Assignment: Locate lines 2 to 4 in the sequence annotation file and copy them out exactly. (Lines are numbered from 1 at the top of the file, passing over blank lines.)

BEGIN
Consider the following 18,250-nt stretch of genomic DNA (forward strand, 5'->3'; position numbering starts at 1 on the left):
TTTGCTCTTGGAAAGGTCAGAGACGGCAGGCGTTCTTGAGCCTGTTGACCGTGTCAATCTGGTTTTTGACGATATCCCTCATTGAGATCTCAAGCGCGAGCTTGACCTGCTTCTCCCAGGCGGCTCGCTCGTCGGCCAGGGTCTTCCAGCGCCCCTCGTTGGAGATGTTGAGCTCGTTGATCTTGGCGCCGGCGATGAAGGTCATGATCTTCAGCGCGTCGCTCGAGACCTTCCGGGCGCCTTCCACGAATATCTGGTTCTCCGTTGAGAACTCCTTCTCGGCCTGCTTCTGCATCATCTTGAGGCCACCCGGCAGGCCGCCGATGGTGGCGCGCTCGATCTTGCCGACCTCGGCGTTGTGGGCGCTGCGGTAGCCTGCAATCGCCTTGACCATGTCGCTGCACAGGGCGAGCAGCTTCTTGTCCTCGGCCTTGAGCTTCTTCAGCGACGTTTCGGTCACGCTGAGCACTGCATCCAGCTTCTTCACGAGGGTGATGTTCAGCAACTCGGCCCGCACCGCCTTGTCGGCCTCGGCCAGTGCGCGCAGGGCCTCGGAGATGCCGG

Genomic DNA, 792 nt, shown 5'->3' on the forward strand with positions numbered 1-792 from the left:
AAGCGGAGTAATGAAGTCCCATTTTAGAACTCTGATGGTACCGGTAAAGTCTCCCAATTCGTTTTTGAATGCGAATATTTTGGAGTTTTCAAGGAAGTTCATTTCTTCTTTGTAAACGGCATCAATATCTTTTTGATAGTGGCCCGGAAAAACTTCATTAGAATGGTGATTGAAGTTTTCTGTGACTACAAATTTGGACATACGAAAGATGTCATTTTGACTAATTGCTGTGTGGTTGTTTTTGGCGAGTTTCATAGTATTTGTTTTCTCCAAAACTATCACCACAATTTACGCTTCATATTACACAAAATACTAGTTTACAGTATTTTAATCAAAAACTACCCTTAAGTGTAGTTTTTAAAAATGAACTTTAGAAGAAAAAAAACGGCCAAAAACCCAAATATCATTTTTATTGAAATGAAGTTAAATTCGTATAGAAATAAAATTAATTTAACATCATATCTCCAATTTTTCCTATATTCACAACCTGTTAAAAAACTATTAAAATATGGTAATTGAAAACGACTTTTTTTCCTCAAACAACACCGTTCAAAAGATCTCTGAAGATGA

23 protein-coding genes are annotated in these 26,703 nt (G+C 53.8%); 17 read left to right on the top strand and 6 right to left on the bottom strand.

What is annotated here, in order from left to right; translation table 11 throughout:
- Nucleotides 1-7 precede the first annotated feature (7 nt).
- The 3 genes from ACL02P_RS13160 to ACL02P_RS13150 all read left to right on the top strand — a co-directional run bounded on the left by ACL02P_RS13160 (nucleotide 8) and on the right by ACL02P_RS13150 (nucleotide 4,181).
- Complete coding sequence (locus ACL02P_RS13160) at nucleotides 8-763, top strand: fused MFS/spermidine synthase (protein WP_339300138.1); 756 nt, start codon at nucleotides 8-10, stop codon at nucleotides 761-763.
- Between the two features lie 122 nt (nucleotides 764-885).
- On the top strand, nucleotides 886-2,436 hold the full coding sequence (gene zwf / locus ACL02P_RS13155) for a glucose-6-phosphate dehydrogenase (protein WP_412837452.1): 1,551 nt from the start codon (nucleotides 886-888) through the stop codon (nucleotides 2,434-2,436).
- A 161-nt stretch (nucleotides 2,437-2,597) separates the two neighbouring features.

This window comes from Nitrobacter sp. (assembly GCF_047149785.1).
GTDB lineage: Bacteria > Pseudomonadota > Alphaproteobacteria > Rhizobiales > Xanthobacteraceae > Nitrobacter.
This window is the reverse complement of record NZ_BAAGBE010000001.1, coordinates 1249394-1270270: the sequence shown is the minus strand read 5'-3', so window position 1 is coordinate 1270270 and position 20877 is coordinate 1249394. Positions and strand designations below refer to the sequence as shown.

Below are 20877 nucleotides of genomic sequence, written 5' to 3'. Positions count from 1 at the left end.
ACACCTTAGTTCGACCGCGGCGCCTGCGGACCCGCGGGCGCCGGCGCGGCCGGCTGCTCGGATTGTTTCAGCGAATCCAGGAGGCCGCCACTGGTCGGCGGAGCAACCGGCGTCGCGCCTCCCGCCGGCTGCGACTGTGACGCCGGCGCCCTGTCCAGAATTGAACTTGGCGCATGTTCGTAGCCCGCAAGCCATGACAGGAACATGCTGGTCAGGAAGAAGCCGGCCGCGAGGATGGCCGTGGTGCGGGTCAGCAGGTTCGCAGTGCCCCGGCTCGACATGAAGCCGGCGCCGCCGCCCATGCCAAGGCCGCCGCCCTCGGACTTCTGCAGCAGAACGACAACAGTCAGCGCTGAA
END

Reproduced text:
TTTGCTCTTGGAAAGGTCAGAGACGGCAGGCGTTCTTGAGCCTGTTGACCGTGTCAATCTGGTTTTTGACGATATCCCTCATTGAGATCTCAAGCGCGAGCTTGACCTGCTTCTCCCAGGCGGCTCGCTCGTCGGCCAGGGTCTTCCAGCGCCCCTCGTTGGAGATGTTGAGCTCGTTGATCTTGGCGCCGGCGATGAAGGTCATGATCTTCAGCGCGTCGCTCGAGACCTTCCGGGCGCCTTCCACGAATATCTGGTTCTCCGTTGAGAACTCCTTCTCGGCCTGCTTCTGCATCATCTTGAGGCCACCCGGCAGGCCGCCGATGGTGGCGCGCTCGATCTTGCCGACCTCGGCGTTGTGGGCGCTGCGGTAGCCTGCAATCGCCTTGACCATGTCGCTGCACAGGGCGAGCAGCTTCTTGTCCTCGGCCTTGAGCTTCTTCAGCGACGTTTCGGTCACGCTGAGCACTGCATCCAGCTTCTTCACGAGGGTGATGTTCAGCAACTCGGCCCGCACCGCCTTGTCGGCCTCGGCCAGTGCGCGCAGGGCCTCGGAGATGCCGG

Genomic DNA, 792 nt, shown 5'->3' on the forward strand with positions numbered 1-792 from the left:
AAGCGGAGTAATGAAGTCCCATTTTAGAACTCTGATGGTACCGGTAAAGTCTCCCAATTCGTTTTTGAATGCGAATATTTTGGAGTTTTCAAGGAAGTTCATTTCTTCTTTGTAAACGGCATCAATATCTTTTTGATAGTGGCCCGGAAAAACTTCATTAGAATGGTGATTGAAGTTTTCTGTGACTACAAATTTGGACATACGAAAGATGTCATTTTGACTAATTGCTGTGTGGTTGTTTTTGGCGAGTTTCATAGTATTTGTTTTCTCCAAAACTATCACCACAATTTACGCTTCATATTACACAAAATACTAGTTTACAGTATTTTAATCAAAAACTACCCTTAAGTGTAGTTTTTAAAAATGAACTTTAGAAGAAAAAAAACGGCCAAAAACCCAAATATCATTTTTATTGAAATGAAGTTAAATTCGTATAGAAATAAAATTAATTTAACATCATATCTCCAATTTTTCCTATATTCACAACCTGTTAAAAAACTATTAAAATATGGTAATTGAAAACGACTTTTTTTCCTCAAACAACACCGTTCAAAAGATCTCTGAAGATGA